The Peerless Prognosticator is ON THE AIR!!!
It is one down and two to go for the Washington Capitals on their California road trip, and that means a visit to Staples Center in Los Angeles to visit the Kings. The Kings have been a nuisance to the Caps for quite some time. Since the Caps won four in a row against this franchise back in the early 1990’s, they are 5-15-3 in their last 23 meetings dating back to October 1995. All of the wins were of the one-goal variety, while seven of the losses came by three or more goals. This is a team against which the Caps have a long recent history of struggle.
This more recent vintage of the Kings was riding quite high just a week or so ago with an eight game winning streak. However, the Toronto Maple Leafs ended that streak a week ago, and the Kings are now on a three-game losing streak since, dropping one-goal decisions to the Maple Leafs, the Anaheim Ducks, and the Phoenix Coyotes.
The Kings are a club that lives and dies by their goals allowed. When allowing two or fewer goals they are 34-5-3. However, when allowing more than two goals in a game they are 4-20-3. It really is a thin margin. In seven of the eight games of their recent winning streak they held teams to two or fewer goals, while in two of the three games of their losing streak since they allowed more than two goals.
Goals allowed being such a prominent factor in the Kings’ success, that brings us to defense. It starts with Jonathan Quick in goal. Quick is fourth in the league in goals against average (2.10) but just tied for 20th in save percentage (.914). Why the disparity? No goalie among all those qualifying among the goals against average leaders has faced fewer shots per 60 minutes than Jonathan Quick (24.5). Only twice this season had Quick faced more than 30 shots in a game, only once in his last 32 appearances. He performed well in those games, winning one and losing in a shootout in the other (.957 aggregate save percentage), but he does not as a rule get a heavy workload. Quick is 2-0-0, 2.50, .931 in two career appearances against the Capitals.
Offense has been something of an issue for the Kings, well managed because of their impressive defense and goaltending. The fact remains that Los Angeles scored more than three goals in a game only once in their last nine games, only twice in their last 21 games. It is not a team that displays a lot of offensive firepower. Only six players have reached the double digit mark in goals.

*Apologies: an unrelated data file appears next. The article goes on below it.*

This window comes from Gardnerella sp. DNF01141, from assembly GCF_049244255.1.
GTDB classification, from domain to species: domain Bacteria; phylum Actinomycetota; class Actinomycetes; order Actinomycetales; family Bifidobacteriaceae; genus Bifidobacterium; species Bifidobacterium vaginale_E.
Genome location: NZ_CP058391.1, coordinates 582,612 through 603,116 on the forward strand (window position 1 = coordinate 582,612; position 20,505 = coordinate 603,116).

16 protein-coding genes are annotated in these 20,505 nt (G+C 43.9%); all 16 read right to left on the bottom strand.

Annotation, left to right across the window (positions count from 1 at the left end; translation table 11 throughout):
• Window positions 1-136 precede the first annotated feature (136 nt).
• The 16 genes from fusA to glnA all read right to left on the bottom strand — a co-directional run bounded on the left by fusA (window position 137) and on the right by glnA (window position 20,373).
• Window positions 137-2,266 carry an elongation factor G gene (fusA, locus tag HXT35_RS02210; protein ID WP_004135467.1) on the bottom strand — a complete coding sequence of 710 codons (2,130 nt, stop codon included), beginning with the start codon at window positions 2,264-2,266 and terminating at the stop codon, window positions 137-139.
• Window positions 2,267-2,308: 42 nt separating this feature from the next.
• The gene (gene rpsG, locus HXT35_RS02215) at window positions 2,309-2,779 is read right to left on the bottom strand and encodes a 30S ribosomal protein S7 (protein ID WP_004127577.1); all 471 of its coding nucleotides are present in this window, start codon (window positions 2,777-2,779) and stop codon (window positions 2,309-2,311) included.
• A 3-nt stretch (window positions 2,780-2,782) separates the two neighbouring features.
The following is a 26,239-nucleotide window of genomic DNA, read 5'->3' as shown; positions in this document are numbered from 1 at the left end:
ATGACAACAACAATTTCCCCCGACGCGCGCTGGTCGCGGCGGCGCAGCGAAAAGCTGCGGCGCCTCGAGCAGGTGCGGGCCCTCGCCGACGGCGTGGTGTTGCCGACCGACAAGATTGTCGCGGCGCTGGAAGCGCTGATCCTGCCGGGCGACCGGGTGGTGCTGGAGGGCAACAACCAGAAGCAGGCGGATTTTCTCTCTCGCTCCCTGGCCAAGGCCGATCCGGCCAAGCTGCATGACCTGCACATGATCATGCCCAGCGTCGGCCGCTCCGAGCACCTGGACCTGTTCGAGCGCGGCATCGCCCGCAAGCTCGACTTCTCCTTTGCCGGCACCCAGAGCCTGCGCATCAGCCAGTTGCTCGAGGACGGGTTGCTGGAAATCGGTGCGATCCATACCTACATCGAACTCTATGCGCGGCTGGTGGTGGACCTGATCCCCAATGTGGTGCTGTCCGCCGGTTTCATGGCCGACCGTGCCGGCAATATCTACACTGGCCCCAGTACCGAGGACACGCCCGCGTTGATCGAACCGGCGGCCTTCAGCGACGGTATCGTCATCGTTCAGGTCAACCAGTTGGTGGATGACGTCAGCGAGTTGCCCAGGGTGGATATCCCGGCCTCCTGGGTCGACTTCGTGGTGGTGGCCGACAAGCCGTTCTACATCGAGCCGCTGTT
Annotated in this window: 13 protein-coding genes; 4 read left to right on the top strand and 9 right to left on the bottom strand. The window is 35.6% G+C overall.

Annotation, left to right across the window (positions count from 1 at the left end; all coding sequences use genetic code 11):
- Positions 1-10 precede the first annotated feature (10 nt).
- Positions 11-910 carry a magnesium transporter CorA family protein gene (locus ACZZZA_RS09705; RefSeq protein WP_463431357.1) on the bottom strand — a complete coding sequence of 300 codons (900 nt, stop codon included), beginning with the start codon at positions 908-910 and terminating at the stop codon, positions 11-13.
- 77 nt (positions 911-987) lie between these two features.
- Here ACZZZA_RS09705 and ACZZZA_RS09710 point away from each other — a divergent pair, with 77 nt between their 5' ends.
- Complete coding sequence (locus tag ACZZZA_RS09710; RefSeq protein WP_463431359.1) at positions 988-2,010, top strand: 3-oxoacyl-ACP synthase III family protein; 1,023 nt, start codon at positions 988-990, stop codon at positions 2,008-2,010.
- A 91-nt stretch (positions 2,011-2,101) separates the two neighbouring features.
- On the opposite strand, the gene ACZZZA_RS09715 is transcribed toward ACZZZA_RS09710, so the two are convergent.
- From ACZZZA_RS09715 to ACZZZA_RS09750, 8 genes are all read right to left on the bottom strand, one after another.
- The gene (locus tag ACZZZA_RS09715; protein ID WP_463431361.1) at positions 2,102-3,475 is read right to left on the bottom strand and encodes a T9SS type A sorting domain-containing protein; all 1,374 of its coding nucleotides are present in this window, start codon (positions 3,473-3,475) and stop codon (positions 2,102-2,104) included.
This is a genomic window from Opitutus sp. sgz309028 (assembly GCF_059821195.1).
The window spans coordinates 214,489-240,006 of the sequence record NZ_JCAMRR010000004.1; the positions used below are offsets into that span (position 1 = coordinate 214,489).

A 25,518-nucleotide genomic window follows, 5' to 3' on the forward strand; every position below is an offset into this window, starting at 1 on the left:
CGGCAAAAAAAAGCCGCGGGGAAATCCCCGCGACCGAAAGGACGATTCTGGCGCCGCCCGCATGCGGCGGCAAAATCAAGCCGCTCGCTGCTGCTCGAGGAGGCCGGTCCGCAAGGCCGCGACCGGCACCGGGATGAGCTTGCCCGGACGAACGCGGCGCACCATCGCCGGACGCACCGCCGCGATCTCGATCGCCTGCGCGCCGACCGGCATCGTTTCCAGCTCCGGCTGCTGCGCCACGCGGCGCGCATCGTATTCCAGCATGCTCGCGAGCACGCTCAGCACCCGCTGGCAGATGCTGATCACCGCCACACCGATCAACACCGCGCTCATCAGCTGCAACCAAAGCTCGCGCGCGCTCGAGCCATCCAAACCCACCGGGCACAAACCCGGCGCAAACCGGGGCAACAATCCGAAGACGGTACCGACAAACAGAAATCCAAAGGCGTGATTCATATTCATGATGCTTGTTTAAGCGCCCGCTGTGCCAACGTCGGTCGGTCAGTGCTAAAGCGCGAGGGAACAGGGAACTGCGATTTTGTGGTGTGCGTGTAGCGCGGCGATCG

An odd part about the Kings’ offense is that of the 13 players having hit the double digit mark in points this season, five of them are defensemen. Three of them – Drew Doughty, Slava Voynov, and Jake Muzzin – have 20 or more points. Voynov has been having an especially noteworthy year in the context of his career development. In this, his third year in the NHL he has set career highs in games played (69), assists (24), and points (27). He has four assists in his last six games, although what he has been lacking in lately is goals. He has not scored a goal of his own since November 14th against the New York Islanders, a streak of 50 games.
At forward, Anze Kopitar might be among the top five forwards in the league. On an offensively challenged team he still has more than 20 goals (21), more than 50 points (57), and a plus-minus above 20 (plus-24). No player has a higher Corsi-for percentage at 5-on-5 (61.1) than Kopitar, and he is second in Fenwick-for percentage at 5-on-5 among all skaters. He has a knack of tilting the ice so that the Kings have more shots on goal than opponents, reflected in his shots-for percentage of 59.8 percent, tops in the league. Put another way, the Kings have almost 200 more shots on goal when he is on the ice than opponents at 5-on-5 (579 to 390).
Here is how the teams compare overall…
1. The Kings are possession maniacs. Kopitar is not the only Kings player who dominates the shots for/against percentages. He, Justin Williams, Jake Muzzin, Dwight King, and Dustin Brown rank in the top-12 in shots-for percentage at 5-on-5. That is a product of the Kings leading the league in Corsi-for and Fenwick-for percentages.
2. The Kings are the only team in the league to have allowed fewer than 50 goals in each of the first (45), second (48), and third (49) periods of games this season.
3. Scoring at 5-on-5 against this team is no mean feat. The Kings are allowing just 1.28 goals per game at 5-on-5, best in the league. On the other hand, the Kings are scoring 1.52 goals per game at 5-on-5, second worst in the league.
4. Something that seems unexpected for a team that depends so much on defense and low scoring games is that the Kings have had the third highest number of shorthanded situations faced this season, and their penalty killers are good (83.0 percent; 11th in the league), but not extraordinary. Only six teams have allowed more power play goals than the Kings.